This came up in my Political History of the USSR class this week and I had to look it up. The first German settlements in the Transcaspian region of the Russian Empire were founded in 1892. Some 50 families from the Volga established the villages of Krestov (near Sarakhs) and Saratov (near Ashgabat) at this time (Krieger, p. 14). In 1904 villagers from the Saratov settlement founded Kozelkov in the region of Bairam-Ali near Merv. Following this move, difficult economic and climatic conditions led to the dissolution of the original Transcaspian Saratov colony (Krieger, p. 85). The 1926 Soviet census counted 1,276 Germans in Turkmenistan of which 595 lived in the rural areas of Merv Okrug concentrated mostly in the villages of Kozelkov and Krestov and another 296 lived in the Turkmen capitol of Ashgabat (Krieger, p. 101). Much larger German populations lived in other areas of Central Asia including 4,291 in Kyrgyzstan, 4,646 in Uzbekistan and 51,102 in Kazakhstan. By 1939 the German population of Turkmenistan had grown to 3,346 versus 2,022 for Tajikistan, 10,049 for Uzbekistan, 11,741 for Kyrgyzstan and 92,571 for Kazakhstan (Krieger, table 1, p. 133). As can be seen from the census figures the German population in Turkmenistan remained quite small compared to the settlements in the northern regions of Central Asia.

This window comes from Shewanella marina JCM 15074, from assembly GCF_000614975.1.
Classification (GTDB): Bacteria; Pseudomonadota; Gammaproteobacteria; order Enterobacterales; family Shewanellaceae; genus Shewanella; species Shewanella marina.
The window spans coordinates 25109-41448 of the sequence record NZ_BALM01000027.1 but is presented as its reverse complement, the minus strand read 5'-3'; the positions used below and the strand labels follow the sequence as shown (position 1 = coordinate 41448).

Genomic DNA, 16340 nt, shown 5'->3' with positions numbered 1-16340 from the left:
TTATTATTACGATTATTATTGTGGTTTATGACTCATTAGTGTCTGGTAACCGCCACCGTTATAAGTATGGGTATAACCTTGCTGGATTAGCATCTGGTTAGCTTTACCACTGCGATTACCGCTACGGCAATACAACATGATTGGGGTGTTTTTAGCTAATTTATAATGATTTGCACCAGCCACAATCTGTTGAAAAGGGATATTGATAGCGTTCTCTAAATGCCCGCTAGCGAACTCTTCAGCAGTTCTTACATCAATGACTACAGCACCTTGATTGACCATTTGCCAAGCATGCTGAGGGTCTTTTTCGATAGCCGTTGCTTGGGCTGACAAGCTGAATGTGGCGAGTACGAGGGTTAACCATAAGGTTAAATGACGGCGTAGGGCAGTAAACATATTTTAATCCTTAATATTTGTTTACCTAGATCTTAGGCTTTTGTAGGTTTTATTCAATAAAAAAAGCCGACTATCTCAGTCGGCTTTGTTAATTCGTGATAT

Source: Viktor Krieger, Rein, Volga, Irtysh: Iz Istorii Nemtsev Tsentral'noi Azii (Almaty: Daik-Press, 2006).